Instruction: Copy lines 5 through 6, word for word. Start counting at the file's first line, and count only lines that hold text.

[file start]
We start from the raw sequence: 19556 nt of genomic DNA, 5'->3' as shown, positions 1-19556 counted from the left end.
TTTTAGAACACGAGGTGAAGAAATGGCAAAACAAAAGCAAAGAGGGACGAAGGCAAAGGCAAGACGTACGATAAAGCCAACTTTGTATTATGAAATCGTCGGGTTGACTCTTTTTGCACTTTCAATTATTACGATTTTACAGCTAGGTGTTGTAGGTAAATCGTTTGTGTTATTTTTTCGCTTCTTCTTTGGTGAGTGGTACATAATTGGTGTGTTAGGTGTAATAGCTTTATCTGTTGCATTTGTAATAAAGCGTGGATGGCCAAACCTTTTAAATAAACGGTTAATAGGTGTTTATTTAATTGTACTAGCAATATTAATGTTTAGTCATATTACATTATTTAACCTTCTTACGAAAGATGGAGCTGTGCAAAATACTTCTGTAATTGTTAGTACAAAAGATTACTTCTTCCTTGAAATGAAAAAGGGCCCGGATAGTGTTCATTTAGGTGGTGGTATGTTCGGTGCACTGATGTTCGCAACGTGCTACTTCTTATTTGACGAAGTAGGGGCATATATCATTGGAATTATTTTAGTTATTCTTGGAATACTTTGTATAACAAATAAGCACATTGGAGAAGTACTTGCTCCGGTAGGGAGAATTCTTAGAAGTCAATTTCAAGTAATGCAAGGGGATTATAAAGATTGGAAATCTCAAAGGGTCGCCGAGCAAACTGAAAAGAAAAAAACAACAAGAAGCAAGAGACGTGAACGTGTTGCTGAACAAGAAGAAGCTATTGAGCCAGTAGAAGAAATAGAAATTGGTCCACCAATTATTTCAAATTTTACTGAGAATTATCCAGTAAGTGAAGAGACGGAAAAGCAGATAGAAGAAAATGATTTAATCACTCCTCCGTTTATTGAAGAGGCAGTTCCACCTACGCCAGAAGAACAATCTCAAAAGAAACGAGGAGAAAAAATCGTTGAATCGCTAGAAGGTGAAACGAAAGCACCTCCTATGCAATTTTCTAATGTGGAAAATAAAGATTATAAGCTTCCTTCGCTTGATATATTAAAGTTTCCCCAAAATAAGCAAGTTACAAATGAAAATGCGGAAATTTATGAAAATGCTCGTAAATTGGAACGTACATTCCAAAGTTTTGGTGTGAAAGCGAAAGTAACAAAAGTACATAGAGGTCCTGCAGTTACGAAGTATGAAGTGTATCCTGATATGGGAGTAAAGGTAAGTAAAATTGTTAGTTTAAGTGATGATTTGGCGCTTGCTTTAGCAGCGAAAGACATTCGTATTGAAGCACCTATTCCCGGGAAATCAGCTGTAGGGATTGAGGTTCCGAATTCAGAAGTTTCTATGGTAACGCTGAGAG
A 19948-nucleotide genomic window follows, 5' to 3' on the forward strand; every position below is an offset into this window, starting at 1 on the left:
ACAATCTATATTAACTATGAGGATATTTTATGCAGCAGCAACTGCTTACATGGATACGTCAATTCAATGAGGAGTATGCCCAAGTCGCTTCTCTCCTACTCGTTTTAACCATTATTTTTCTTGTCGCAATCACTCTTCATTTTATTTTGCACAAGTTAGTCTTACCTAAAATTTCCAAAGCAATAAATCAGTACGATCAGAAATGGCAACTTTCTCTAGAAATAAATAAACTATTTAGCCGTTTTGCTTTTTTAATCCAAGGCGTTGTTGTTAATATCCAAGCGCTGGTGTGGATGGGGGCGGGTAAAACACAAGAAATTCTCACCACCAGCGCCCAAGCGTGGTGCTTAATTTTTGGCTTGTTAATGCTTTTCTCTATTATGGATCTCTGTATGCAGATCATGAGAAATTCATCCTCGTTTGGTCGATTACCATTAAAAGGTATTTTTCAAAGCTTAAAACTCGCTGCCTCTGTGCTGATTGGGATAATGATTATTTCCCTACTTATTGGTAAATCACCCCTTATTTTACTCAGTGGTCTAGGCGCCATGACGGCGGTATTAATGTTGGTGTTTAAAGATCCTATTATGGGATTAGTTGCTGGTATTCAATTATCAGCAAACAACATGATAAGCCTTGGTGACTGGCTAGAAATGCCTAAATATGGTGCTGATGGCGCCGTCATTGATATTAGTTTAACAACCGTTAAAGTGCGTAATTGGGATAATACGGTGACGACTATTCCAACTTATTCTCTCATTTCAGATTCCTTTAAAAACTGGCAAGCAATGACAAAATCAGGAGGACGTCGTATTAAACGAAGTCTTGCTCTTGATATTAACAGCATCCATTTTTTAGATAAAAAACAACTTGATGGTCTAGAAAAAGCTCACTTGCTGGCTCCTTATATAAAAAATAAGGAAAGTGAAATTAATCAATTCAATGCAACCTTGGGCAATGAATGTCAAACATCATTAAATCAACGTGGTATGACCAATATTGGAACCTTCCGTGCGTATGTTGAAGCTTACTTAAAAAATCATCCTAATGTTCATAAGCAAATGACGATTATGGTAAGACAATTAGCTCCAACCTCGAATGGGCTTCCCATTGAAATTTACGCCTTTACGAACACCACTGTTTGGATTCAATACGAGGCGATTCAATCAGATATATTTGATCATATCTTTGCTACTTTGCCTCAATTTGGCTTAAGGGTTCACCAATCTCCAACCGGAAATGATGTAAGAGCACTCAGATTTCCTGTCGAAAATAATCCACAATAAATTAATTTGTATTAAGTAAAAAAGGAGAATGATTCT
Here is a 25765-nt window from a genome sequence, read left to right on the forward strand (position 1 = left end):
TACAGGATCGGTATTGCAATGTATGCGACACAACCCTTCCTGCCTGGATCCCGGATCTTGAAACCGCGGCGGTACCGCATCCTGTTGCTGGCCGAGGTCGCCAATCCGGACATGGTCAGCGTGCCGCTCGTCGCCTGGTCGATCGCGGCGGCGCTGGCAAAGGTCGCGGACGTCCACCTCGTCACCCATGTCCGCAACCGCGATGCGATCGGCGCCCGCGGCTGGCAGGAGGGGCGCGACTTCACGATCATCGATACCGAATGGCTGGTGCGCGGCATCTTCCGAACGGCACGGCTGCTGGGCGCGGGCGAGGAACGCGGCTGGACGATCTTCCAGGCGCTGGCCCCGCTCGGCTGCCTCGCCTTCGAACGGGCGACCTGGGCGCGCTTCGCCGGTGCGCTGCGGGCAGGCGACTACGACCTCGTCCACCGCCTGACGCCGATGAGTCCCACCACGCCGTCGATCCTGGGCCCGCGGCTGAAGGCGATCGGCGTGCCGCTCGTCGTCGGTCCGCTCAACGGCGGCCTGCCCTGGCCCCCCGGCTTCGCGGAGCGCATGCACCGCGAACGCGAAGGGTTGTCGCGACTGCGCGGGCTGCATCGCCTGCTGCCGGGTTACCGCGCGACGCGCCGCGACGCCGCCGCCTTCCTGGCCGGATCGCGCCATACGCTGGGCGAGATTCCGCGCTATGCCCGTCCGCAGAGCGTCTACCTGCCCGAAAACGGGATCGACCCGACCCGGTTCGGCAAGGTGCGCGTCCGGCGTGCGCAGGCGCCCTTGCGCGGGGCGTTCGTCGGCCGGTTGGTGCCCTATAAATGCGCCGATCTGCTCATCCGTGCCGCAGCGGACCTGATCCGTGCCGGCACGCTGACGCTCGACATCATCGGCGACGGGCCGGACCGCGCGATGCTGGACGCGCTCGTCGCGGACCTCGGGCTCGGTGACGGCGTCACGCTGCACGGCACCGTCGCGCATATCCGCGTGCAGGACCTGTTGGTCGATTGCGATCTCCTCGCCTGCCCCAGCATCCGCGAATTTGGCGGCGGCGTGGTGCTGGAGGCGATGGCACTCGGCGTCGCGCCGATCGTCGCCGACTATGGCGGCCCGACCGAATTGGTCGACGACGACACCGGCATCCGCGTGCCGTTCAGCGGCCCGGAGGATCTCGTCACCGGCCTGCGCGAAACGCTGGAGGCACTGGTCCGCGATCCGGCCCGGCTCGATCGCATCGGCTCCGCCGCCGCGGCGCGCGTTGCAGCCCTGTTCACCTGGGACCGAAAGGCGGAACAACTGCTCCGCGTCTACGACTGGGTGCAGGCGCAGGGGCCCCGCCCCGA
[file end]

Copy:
Here is a 25765-nt window from a genome sequence, read left to right on the forward strand (position 1 = left end):
TACAGGATCGGTATTGCAATGTATGCGACACAACCCTTCCTGCCTGGATCCCGGATCTTGAAACCGCGGCGGTACCGCATCCTGTTGCTGGCCGAGGTCGCCAATCCGGACATGGTCAGCGTGCCGCTCGTCGCCTGGTCGATCGCGGCGGCGCTGGCAAAGGTCGCGGACGTCCACCTCGTCACCCATGTCCGCAACCGCGATGCGATCGGCGCCCGCGGCTGGCAGGAGGGGCGCGACTTCACGATCATCGATACCGAATGGCTGGTGCGCGGCATCTTCCGAACGGCACGGCTGCTGGGCGCGGGCGAGGAACGCGGCTGGACGATCTTCCAGGCGCTGGCCCCGCTCGGCTGCCTCGCCTTCGAACGGGCGACCTGGGCGCGCTTCGCCGGTGCGCTGCGGGCAGGCGACTACGACCTCGTCCACCGCCTGACGCCGATGAGTCCCACCACGCCGTCGATCCTGGGCCCGCGGCTGAAGGCGATCGGCGTGCCGCTCGTCGTCGGTCCGCTCAACGGCGGCCTGCCCTGGCCCCCCGGCTTCGCGGAGCGCATGCACCGCGAACGCGAAGGGTTGTCGCGACTGCGCGGGCTGCATCGCCTGCTGCCGGGTTACCGCGCGACGCGCCGCGACGCCGCCGCCTTCCTGGCCGGATCGCGCCATACGCTGGGCGAGATTCCGCGCTATGCCCGTCCGCAGAGCGTCTACCTGCCCGAAAACGGGATCGACCCGACCCGGTTCGGCAAGGTGCGCGTCCGGCGTGCGCAGGCGCCCTTGCGCGGGGCGTTCGTCGGCCGGTTGGTGCCCTATAAATGCGCCGATCTGCTCATCCGTGCCGCAGCGGACCTGATCCGTGCCGGCACGCTGACGCTCGACATCATCGGCGACGGGCCGGACCGCGCGATGCTGGACGCGCTCGTCGCGGACCTCGGGCTCGGTGACGGCGTCACGCTGCACGGCACCGTCGCGCATATCCGCGTGCAGGACCTGTTGGTCGATTGCGATCTCCTCGCCTGCCCCAGCATCCGCGAATTTGGCGGCGGCGTGGTGCTGGAGGCGATGGCACTCGGCGTCGCGCCGATCGTCGCCGACTATGGCGGCCCGACCGAATTGGTCGACGACGACACCGGCATCCGCGTGCCGTTCAGCGGCCCGGAGGATCTCGTCACCGGCCTGCGCGAAACGCTGGAGGCACTGGTCCGCGATCCGGCCCGGCTCGATCGCATCGGCTCCGCCGCCGCGGCGCGCGTTGCAGCCCTGTTCACCTGGGACCGAAAGGCGGAACAACTGCTCCGCGTCTACGACTGGGTGCAGGCGCAGGGGCCCCGCCCCGA